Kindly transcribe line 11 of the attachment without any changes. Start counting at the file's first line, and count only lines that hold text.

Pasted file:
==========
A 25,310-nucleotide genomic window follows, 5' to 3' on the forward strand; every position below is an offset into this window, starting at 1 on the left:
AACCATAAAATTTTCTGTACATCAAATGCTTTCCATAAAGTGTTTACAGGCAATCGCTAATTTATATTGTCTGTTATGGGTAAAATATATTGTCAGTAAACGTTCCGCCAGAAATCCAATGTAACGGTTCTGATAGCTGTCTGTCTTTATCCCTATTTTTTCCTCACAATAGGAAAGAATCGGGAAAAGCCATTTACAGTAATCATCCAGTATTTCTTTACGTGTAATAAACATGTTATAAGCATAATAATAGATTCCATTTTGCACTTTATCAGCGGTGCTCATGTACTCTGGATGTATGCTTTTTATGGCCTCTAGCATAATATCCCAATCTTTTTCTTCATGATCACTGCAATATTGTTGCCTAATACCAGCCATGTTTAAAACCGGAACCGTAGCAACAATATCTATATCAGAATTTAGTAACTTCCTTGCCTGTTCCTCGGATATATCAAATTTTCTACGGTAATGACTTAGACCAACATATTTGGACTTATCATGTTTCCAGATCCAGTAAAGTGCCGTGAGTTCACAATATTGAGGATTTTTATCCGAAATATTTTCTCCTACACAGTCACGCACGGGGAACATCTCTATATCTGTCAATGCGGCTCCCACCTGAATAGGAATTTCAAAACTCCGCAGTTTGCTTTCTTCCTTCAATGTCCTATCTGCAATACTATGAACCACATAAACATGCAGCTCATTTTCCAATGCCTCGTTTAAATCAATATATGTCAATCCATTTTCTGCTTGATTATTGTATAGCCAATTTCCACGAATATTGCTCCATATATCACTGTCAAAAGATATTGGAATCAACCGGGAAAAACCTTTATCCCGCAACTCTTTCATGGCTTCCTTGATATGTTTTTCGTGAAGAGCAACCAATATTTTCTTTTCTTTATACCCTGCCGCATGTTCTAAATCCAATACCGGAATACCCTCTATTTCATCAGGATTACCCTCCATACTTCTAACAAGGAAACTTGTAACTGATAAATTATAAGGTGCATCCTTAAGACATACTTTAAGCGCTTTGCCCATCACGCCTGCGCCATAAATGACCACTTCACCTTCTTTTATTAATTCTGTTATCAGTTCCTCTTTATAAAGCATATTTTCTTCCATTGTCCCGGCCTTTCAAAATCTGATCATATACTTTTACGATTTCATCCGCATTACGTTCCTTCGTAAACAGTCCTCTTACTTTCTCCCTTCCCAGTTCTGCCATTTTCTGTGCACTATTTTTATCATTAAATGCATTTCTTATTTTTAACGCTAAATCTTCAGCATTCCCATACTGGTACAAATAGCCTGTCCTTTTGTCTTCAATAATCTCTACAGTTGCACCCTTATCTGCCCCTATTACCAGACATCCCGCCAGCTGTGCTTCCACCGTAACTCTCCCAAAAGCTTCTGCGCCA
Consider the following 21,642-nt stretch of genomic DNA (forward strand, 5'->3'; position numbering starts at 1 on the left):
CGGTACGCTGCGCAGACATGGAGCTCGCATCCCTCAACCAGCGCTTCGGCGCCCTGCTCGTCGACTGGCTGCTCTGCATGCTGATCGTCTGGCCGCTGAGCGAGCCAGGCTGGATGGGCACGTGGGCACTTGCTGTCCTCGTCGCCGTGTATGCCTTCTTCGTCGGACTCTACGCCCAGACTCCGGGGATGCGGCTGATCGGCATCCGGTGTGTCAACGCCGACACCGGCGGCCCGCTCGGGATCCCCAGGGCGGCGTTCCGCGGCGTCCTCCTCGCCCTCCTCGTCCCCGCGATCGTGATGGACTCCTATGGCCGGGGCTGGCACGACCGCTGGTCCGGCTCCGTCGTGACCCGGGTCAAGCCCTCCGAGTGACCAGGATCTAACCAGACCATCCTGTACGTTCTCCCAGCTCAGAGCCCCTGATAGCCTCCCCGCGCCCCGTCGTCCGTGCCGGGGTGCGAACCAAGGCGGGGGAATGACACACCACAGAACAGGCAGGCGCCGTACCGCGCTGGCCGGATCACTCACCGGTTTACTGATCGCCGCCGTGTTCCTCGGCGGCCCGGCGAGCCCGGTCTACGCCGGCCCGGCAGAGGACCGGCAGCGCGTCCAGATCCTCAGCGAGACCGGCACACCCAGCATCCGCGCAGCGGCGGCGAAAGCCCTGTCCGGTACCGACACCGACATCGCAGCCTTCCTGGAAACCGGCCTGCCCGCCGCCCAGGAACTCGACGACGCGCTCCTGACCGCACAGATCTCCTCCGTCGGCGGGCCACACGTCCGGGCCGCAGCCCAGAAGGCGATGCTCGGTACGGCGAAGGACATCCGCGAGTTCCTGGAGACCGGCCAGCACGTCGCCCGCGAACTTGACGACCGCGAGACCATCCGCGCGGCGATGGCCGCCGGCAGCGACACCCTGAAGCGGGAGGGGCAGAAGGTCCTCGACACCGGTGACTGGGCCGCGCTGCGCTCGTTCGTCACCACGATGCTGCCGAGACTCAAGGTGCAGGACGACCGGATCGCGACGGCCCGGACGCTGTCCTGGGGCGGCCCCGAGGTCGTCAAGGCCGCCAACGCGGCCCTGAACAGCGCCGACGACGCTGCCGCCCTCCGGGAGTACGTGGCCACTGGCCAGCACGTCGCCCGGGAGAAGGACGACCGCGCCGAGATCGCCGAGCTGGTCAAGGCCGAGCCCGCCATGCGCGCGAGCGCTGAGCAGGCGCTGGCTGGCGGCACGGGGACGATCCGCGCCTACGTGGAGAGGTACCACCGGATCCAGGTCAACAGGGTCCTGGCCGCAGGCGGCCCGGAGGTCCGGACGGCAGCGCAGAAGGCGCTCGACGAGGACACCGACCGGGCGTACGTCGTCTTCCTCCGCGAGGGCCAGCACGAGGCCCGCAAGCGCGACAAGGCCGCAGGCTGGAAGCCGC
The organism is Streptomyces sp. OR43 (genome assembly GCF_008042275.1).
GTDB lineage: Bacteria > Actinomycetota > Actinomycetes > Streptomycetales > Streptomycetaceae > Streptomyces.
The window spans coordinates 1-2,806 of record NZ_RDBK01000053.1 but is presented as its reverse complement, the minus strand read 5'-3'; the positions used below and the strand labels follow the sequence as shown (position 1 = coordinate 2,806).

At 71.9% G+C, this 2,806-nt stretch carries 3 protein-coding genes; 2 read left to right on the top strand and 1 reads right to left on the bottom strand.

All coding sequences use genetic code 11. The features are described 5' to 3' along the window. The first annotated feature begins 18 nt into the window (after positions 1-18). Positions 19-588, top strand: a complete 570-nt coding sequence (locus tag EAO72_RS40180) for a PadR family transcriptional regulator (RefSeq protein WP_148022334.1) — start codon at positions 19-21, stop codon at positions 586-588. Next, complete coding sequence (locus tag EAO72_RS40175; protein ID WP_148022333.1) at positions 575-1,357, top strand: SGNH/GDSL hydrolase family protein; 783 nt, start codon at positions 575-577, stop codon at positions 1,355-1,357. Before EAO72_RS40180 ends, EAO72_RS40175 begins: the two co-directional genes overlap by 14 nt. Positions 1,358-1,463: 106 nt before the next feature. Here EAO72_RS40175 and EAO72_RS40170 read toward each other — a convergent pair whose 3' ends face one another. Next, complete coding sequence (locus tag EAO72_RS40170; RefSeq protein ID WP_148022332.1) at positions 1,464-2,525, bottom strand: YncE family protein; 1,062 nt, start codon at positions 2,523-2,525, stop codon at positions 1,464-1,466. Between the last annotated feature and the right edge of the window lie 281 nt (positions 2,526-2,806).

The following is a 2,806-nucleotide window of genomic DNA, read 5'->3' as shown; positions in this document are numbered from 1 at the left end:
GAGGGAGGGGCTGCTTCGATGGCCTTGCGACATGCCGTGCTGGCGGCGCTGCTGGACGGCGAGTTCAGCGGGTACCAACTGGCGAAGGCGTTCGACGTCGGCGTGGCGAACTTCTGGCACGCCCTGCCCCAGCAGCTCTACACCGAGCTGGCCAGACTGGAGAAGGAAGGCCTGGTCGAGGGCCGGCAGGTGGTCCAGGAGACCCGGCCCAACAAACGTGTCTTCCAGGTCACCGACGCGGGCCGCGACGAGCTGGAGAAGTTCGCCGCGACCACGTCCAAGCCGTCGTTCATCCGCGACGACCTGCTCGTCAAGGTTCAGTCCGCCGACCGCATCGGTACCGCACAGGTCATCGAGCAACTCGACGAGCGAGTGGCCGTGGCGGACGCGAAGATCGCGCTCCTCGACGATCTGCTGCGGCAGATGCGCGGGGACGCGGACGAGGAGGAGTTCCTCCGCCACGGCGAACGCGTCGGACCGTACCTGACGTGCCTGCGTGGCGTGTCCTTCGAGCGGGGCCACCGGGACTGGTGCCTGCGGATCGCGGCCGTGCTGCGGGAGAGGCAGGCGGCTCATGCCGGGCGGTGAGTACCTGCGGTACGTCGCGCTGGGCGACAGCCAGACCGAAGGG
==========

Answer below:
GAGGGAGGGGCTGCTTCGATGGCCTTGCGACATGCCGTGCTGGCGGCGCTGCTGGACGGCGAGTTCAGCGGGTACCAACTGGCGAAGGCGTTCGACGTCGGCGTGGCGAACTTCTGGCACGCCCTGCCCCAGCAGCTCTACACCGAGCTGGCCAGACTGGAGAAGGAAGGCCTGGTCGAGGGCCGGCAGGTGGTCCAGGAGACCCGGCCCAACAAACGTGTCTTCCAGGTCACCGACGCGGGCCGCGACGAGCTGGAGAAGTTCGCCGCGACCACGTCCAAGCCGTCGTTCATCCGCGACGACCTGCTCGTCAAGGTTCAGTCCGCCGACCGCATCGGTACCGCACAGGTCATCGAGCAACTCGACGAGCGAGTGGCCGTGGCGGACGCGAAGATCGCGCTCCTCGACGATCTGCTGCGGCAGATGCGCGGGGACGCGGACGAGGAGGAGTTCCTCCGCCACGGCGAACGCGTCGGACCGTACCTGACGTGCCTGCGTGGCGTGTCCTTCGAGCGGGGCCACCGGGACTGGTGCCTGCGGATCGCGGCCGTGCTGCGGGAGAGGCAGGCGGCTCATGCCGGGCGGTGAGTACCTGCGGTACGTCGCGCTGGGCGACAGCCAGACCGAAGGG